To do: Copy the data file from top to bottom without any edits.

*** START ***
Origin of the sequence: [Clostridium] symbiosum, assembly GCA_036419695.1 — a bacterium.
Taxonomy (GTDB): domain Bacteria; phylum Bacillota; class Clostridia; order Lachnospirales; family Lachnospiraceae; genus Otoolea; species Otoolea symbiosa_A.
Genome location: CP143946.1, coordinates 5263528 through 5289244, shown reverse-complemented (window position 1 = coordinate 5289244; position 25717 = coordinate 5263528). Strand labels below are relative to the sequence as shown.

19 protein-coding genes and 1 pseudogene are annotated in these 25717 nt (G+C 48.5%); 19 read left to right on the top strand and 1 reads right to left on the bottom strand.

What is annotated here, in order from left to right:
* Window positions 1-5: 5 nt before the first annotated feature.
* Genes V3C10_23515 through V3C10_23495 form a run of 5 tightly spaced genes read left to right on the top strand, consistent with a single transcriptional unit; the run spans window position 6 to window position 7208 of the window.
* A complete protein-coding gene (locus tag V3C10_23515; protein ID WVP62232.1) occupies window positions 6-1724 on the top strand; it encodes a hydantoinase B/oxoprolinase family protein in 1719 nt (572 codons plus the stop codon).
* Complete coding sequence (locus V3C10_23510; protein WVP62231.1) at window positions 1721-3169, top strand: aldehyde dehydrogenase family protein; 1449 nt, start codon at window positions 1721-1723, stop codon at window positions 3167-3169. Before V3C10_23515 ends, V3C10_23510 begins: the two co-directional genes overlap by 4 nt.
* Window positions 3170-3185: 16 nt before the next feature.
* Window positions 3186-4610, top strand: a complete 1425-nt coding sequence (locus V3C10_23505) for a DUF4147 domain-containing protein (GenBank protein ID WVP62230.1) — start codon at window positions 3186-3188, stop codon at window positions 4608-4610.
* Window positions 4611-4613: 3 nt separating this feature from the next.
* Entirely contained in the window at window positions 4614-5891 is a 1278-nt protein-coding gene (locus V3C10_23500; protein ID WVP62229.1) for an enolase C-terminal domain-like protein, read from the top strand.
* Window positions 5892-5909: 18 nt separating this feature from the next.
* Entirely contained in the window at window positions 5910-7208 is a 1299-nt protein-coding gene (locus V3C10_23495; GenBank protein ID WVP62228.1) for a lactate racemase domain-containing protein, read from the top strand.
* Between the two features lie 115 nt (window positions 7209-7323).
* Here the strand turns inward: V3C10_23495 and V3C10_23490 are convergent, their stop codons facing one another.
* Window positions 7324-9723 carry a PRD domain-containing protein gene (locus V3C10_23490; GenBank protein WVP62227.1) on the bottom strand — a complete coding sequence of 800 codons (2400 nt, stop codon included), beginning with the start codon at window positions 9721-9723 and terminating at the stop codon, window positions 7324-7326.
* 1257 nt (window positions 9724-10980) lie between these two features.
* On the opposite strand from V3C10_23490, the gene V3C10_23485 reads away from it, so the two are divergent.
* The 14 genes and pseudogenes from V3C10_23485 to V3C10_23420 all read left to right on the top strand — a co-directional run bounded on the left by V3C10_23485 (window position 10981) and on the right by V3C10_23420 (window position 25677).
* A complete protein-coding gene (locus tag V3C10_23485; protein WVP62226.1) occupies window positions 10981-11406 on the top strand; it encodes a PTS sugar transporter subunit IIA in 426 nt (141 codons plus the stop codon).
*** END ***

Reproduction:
Origin of the sequence: [Clostridium] symbiosum, assembly GCA_036419695.1 — a bacterium.
Taxonomy (GTDB): domain Bacteria; phylum Bacillota; class Clostridia; order Lachnospirales; family Lachnospiraceae; genus Otoolea; species Otoolea symbiosa_A.
Genome location: CP143946.1, coordinates 5263528 through 5289244, shown reverse-complemented (window position 1 = coordinate 5289244; position 25717 = coordinate 5263528). Strand labels below are relative to the sequence as shown.

19 protein-coding genes and 1 pseudogene are annotated in these 25717 nt (G+C 48.5%); 19 read left to right on the top strand and 1 reads right to left on the bottom strand.

What is annotated here, in order from left to right:
* Window positions 1-5: 5 nt before the first annotated feature.
* Genes V3C10_23515 through V3C10_23495 form a run of 5 tightly spaced genes read left to right on the top strand, consistent with a single transcriptional unit; the run spans window position 6 to window position 7208 of the window.
* A complete protein-coding gene (locus tag V3C10_23515; protein ID WVP62232.1) occupies window positions 6-1724 on the top strand; it encodes a hydantoinase B/oxoprolinase family protein in 1719 nt (572 codons plus the stop codon).
* Complete coding sequence (locus V3C10_23510; protein WVP62231.1) at window positions 1721-3169, top strand: aldehyde dehydrogenase family protein; 1449 nt, start codon at window positions 1721-1723, stop codon at window positions 3167-3169. Before V3C10_23515 ends, V3C10_23510 begins: the two co-directional genes overlap by 4 nt.
* Window positions 3170-3185: 16 nt before the next feature.
* Window positions 3186-4610, top strand: a complete 1425-nt coding sequence (locus V3C10_23505) for a DUF4147 domain-containing protein (GenBank protein ID WVP62230.1) — start codon at window positions 3186-3188, stop codon at window positions 4608-4610.
* Window positions 4611-4613: 3 nt separating this feature from the next.
* Entirely contained in the window at window positions 4614-5891 is a 1278-nt protein-coding gene (locus V3C10_23500; protein ID WVP62229.1) for an enolase C-terminal domain-like protein, read from the top strand.
* Window positions 5892-5909: 18 nt separating this feature from the next.
* Entirely contained in the window at window positions 5910-7208 is a 1299-nt protein-coding gene (locus V3C10_23495; GenBank protein ID WVP62228.1) for a lactate racemase domain-containing protein, read from the top strand.
* Between the two features lie 115 nt (window positions 7209-7323).
* Here the strand turns inward: V3C10_23495 and V3C10_23490 are convergent, their stop codons facing one another.
* Window positions 7324-9723 carry a PRD domain-containing protein gene (locus V3C10_23490; GenBank protein WVP62227.1) on the bottom strand — a complete coding sequence of 800 codons (2400 nt, stop codon included), beginning with the start codon at window positions 9721-9723 and terminating at the stop codon, window positions 7324-7326.
* 1257 nt (window positions 9724-10980) lie between these two features.
* On the opposite strand from V3C10_23490, the gene V3C10_23485 reads away from it, so the two are divergent.
* The 14 genes and pseudogenes from V3C10_23485 to V3C10_23420 all read left to right on the top strand — a co-directional run bounded on the left by V3C10_23485 (window position 10981) and on the right by V3C10_23420 (window position 25677).
* A complete protein-coding gene (locus tag V3C10_23485; protein WVP62226.1) occupies window positions 10981-11406 on the top strand; it encodes a PTS sugar transporter subunit IIA in 426 nt (141 codons plus the stop codon).